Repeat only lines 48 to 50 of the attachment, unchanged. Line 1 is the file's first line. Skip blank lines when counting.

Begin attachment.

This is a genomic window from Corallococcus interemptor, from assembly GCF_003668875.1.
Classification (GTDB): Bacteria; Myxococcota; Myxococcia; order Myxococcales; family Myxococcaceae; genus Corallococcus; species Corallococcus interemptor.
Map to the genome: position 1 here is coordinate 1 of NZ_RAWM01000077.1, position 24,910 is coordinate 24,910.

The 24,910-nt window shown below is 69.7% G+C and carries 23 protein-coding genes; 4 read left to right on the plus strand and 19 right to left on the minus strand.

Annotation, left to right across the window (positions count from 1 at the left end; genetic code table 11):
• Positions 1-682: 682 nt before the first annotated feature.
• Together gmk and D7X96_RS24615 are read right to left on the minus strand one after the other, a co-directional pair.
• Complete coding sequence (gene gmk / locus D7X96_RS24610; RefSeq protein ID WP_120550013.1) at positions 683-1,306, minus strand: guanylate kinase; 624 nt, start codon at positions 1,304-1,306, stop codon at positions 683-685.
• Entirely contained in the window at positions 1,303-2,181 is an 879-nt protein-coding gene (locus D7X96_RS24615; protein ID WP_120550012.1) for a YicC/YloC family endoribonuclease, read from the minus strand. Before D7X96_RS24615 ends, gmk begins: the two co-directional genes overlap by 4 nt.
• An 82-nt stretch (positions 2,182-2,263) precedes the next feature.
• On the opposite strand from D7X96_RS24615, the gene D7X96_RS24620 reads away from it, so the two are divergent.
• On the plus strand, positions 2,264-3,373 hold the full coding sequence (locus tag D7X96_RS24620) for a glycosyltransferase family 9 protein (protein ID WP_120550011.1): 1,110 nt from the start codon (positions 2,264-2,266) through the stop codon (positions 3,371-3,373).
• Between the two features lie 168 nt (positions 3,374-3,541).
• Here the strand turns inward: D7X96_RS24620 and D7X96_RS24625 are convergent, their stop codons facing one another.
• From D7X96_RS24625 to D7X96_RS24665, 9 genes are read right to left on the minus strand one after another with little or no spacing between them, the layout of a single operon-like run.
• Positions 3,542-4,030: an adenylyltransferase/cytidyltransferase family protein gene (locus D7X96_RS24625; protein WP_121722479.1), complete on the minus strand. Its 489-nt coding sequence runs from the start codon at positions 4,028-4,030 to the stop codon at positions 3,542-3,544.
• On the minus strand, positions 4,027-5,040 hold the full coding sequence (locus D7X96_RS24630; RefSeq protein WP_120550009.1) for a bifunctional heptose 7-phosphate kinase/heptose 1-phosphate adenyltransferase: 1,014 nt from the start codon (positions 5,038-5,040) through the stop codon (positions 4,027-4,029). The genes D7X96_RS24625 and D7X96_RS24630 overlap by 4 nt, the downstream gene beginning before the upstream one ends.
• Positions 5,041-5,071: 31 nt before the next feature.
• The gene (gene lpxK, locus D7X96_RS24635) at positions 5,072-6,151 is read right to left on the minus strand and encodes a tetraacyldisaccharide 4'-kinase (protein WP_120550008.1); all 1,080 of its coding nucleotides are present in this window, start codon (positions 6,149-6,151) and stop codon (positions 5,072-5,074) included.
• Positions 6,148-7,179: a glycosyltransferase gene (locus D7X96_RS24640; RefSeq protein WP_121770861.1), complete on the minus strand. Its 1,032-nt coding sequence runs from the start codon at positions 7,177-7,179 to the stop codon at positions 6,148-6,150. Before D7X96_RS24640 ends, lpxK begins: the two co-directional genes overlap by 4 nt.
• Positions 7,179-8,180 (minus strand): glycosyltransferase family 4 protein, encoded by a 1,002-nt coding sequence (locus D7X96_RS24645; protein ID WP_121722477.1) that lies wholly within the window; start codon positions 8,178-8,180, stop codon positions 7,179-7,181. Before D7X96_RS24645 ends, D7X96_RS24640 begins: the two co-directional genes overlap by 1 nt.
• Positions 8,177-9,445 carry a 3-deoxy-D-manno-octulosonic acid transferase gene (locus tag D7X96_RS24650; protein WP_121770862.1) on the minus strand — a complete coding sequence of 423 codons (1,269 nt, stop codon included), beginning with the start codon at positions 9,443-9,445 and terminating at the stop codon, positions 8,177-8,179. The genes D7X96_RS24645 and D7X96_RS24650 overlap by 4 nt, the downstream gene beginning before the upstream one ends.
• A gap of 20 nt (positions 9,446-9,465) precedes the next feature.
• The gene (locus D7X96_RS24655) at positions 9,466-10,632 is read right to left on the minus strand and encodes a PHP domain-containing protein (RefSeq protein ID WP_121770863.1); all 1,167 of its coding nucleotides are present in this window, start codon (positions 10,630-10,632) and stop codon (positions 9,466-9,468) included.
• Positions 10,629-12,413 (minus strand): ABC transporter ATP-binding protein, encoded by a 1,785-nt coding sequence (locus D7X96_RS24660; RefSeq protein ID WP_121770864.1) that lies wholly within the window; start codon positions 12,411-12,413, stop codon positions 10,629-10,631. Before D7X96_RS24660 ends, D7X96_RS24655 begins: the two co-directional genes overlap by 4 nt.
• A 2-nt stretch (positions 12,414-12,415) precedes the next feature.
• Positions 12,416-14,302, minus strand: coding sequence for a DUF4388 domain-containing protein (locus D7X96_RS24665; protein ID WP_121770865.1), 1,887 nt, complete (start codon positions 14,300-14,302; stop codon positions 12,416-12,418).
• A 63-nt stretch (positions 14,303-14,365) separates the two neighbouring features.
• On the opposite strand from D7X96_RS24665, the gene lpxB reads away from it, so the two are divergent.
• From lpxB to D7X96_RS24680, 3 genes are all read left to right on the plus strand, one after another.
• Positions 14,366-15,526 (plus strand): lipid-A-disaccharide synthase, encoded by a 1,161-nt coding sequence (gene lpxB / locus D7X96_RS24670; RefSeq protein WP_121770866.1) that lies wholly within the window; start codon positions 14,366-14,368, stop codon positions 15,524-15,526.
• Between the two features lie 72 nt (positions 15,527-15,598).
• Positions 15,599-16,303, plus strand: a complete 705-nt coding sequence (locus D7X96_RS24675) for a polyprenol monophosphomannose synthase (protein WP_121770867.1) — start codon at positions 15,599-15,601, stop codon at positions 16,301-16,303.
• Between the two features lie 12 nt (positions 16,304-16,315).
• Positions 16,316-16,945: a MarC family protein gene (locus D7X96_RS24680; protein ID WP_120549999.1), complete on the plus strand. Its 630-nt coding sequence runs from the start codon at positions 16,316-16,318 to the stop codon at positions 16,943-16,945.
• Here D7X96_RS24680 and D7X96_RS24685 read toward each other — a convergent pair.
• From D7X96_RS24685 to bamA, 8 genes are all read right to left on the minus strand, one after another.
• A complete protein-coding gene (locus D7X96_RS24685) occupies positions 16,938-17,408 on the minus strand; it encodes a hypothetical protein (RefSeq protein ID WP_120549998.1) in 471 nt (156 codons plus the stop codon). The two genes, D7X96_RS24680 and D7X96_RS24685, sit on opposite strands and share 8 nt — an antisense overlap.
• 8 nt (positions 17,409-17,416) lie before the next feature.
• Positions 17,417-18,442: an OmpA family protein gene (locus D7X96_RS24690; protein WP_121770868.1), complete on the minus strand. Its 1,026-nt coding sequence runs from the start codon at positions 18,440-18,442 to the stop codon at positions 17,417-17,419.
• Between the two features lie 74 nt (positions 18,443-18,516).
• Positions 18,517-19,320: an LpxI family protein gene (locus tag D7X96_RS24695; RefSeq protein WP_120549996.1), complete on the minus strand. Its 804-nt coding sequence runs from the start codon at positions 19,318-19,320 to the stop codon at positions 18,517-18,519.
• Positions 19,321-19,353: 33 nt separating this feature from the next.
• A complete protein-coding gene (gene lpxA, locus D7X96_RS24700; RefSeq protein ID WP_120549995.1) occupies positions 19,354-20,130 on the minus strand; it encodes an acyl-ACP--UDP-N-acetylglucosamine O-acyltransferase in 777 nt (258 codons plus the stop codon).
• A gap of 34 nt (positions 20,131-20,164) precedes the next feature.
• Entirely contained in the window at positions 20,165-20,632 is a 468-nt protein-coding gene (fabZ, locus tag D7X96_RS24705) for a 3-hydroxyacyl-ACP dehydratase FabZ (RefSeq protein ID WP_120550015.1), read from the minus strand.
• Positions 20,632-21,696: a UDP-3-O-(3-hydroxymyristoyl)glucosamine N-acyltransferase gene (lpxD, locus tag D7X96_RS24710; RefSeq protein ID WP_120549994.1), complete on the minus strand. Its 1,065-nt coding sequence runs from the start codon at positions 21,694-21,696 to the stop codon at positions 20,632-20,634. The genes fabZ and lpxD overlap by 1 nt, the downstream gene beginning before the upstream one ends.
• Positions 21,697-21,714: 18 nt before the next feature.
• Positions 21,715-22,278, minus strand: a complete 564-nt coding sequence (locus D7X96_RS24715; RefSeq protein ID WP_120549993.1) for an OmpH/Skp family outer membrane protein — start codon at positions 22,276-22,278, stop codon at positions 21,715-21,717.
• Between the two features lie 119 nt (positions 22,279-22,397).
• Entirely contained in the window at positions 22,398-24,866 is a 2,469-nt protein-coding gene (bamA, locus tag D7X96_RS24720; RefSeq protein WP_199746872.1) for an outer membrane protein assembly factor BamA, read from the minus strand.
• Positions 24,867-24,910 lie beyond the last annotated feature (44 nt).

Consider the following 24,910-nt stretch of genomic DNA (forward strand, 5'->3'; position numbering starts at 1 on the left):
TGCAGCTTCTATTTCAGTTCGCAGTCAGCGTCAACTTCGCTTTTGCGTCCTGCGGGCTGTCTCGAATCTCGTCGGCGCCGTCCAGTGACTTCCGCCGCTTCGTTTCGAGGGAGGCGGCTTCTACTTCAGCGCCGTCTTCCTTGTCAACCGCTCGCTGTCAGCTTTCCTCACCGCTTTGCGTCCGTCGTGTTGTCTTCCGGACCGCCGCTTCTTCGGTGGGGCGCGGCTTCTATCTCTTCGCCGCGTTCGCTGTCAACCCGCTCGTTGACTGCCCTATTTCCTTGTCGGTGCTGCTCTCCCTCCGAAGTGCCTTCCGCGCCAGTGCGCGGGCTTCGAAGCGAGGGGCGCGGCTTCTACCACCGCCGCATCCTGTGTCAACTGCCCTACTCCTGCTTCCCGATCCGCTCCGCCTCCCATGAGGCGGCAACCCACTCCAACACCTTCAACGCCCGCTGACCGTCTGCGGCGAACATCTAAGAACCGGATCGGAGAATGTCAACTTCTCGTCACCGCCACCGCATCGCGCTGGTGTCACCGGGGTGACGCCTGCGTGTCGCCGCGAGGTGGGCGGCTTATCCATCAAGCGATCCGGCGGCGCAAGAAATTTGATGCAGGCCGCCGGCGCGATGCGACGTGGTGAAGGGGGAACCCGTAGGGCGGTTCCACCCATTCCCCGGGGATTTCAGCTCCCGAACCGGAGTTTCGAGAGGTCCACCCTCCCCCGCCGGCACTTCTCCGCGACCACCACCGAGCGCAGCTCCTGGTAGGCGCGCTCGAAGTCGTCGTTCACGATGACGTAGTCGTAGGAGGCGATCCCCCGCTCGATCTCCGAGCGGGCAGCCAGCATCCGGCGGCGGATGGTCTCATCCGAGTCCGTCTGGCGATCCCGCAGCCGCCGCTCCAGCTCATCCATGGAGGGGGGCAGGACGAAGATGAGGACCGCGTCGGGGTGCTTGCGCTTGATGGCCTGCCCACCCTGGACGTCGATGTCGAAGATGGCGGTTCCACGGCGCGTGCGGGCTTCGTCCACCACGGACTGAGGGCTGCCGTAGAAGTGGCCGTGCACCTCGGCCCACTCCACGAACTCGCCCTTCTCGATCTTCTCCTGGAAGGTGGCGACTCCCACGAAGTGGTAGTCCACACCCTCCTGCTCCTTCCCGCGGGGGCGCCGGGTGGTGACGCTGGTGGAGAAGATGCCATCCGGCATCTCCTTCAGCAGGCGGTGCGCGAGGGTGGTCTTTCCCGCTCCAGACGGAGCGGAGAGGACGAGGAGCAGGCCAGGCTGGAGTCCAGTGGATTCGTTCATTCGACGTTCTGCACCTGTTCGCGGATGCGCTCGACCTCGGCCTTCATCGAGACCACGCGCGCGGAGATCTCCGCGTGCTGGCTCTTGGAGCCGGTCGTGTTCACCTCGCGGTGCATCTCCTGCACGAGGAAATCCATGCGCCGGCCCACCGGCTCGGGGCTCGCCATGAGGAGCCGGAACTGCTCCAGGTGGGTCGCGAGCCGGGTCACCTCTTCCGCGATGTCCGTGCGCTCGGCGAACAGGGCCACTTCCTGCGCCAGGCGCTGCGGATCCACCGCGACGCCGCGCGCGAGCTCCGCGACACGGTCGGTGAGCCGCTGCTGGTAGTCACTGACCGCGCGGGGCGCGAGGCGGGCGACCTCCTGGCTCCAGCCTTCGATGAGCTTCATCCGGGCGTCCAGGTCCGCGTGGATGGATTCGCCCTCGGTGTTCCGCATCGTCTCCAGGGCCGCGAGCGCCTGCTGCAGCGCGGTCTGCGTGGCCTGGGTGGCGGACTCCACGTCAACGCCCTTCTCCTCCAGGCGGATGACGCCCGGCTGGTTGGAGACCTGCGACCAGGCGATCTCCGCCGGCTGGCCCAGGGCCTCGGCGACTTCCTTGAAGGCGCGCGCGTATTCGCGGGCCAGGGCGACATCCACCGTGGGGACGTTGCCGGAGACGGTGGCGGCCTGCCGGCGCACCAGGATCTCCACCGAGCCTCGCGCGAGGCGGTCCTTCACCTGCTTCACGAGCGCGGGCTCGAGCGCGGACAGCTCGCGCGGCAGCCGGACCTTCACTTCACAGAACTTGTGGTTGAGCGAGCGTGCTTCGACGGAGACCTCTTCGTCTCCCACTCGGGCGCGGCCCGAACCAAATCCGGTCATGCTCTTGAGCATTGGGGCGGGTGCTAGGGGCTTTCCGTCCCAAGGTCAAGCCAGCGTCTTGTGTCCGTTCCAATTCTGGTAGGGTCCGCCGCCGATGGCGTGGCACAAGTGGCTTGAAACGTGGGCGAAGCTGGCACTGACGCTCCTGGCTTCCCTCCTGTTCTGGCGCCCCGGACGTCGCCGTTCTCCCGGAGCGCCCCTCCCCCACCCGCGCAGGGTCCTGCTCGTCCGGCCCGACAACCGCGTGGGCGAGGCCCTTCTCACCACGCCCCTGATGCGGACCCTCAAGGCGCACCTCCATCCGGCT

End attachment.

• Positions 21,697-21,714: 18 nt before the next feature.
• Positions 21,715-22,278, minus strand: a complete 564-nt coding sequence (locus D7X96_RS24715; RefSeq protein ID WP_120549993.1) for an OmpH/Skp family outer membrane protein — start codon at positions 22,276-22,278, stop codon at positions 21,715-21,717.
• Between the two features lie 119 nt (positions 22,279-22,397).